European Missile Defense Would Protect Against Mideast Threats
02 March 2007
State's Rood says United States has no interest in arms race with Russia
Washington -- Although the United States advocates placing limited missile defense capabilities in Europe, a senior U.S. government nonproliferation expert says it has no interest in sparking an arms race with Russia.
Discussions with Poland and the Czech Republic entail deployment of “a purely defensive system,” says U.S. Assistant Secretary of State John Rood. This would put 10 missile interceptors and tracking radar sites in Central Europe to defend against Middle Eastern threats.
The U.S. objective for limited missile defenses in Europe “is to optimize the defensive coverage of both Europe and the United States,” Rood said during a February 27 speech in London. Adding the defense assets would provide considerable protection against long-range missiles and intermediate-range missiles, he said.
The United States has been transparent about its plans and capabilities and has encouraged Russia to cooperate against a common threat, Rood added. “I think everybody understands that with a growing Iranian missile threat -- which is quite pronounced -- that there needs to be ways to deal with that problem,” he said.
If negotiations with the two Central European hosts are successful, he said, “we hope to begin major construction in these countries in 2008 and ... [begin] missile defense operations by 2012.” Once operational, the assets in Poland and the Czech Republic would be integrated with existing radar sites in the United Kingdom and Greenland as well as missile defense interceptors in California and Alaska.
“We will continue to keep Russia informed about the status of our programs and decisions,” Rood said, “and to explore the possibility of additional confidence-building measures” that the United States, Russia and the two host countries might agree to and carry out.
Rood, who heads the State Department’s Bureau of International Security and Non-Proliferation, said recent “chilly rhetoric” and threats by Russian political and military leaders “seem to be a clumsy attempt to drive a wedge between NATO allies.” (See related article.)
The alliance has been studying for some time how to protect member nations’ cities from a Middle Eastern ballistic missile attack. NATO officials addressed the political and military implications and technical feasibility of missile defenses during the November 2006 summit in Riga, Latvia. “While this clearly shows progress at NATO as a whole,” Rood said, “it is important that NATO transition from studying ... to implementing the options.”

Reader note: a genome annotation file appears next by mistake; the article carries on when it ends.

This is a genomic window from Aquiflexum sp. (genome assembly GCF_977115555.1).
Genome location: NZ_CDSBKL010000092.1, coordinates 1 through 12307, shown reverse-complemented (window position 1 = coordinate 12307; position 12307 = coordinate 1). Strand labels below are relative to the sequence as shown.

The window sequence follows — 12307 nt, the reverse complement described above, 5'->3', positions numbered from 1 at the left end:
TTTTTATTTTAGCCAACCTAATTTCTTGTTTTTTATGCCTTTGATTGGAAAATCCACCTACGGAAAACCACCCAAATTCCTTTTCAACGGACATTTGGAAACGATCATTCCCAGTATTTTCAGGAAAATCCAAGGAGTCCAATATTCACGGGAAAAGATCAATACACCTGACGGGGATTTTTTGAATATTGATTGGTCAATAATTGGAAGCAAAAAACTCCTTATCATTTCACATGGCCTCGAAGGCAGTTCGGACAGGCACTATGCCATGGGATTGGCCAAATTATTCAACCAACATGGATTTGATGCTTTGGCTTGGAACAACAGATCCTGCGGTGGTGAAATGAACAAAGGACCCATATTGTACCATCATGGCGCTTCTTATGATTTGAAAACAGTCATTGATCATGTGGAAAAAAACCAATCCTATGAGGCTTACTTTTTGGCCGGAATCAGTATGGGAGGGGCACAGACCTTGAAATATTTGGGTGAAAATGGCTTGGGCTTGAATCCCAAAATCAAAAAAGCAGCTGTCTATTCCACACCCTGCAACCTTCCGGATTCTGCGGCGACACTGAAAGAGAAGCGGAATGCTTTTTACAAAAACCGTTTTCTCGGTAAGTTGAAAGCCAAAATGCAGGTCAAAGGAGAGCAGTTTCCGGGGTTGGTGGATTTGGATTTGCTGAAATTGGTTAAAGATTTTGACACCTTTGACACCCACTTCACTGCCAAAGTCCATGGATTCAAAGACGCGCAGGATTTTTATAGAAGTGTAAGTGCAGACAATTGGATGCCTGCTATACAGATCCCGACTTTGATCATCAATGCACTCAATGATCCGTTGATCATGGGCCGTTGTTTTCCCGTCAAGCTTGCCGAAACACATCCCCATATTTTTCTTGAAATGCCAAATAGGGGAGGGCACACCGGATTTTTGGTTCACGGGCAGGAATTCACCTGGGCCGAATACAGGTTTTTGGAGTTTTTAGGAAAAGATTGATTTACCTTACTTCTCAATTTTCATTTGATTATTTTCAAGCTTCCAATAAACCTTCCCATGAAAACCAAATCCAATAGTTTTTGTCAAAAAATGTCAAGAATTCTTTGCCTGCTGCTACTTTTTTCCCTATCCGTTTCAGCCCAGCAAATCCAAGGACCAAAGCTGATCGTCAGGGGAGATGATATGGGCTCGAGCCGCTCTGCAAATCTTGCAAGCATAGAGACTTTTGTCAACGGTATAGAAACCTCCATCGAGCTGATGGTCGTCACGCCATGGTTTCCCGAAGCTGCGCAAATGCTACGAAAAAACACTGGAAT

If Poland and the Czech Republic agree to host limited U.S. missile defenses, the official said, it will make a significant contribution to alliance collective security.
Further, if NATO approves a military requirement in the future to defend population centers and the territory of its members from all ranges of missiles then, he said, the limited U.S. missile defense deployment in 2010 could make an important contribution.
MISSILE DEFENSE VALUE INCREASINGLY EMBRACED
Rood told members of the Royal United Services Institute that the value of defenses against ballistic missiles “is increasingly recognized” within the international community. He pointed out that even Russia sees the value of missile defense. Russia operates a missile defense system with nuclear-tipped interceptors to protect the region around Moscow, Rood said, and has defenses against shorter-range missiles.
Rood said 14 nations have engaged to some extent in the U.S. missile defense effort. These include Australia, Denmark, France, Germany, Italy, Israel, India, Japan, the Netherlands and Ukraine. Taiwan is also participating, he said. The range of activities includes preliminary discussions about hosting facilities, as is the case with Poland and the Czech Republic, to research and development programs or maintaining capabilities, as in the United Kingdom.
There are also defense industrial benefits for foreign government participation that may involve co-production, joint testing and foreign military sales. An example is a cooperative understanding among the United States, United Kingdom, Japan, Australia, Israel, Italy and Denmark to conduct government-to-government and industry-to-industry missile defense cooperation.
The full text of Rood’s remarks is available on the State Department Web site.
(USINFO is produced by the Bureau of International Information Programs, U.S. Department of State. Web site: http://usinfo.state.gov)
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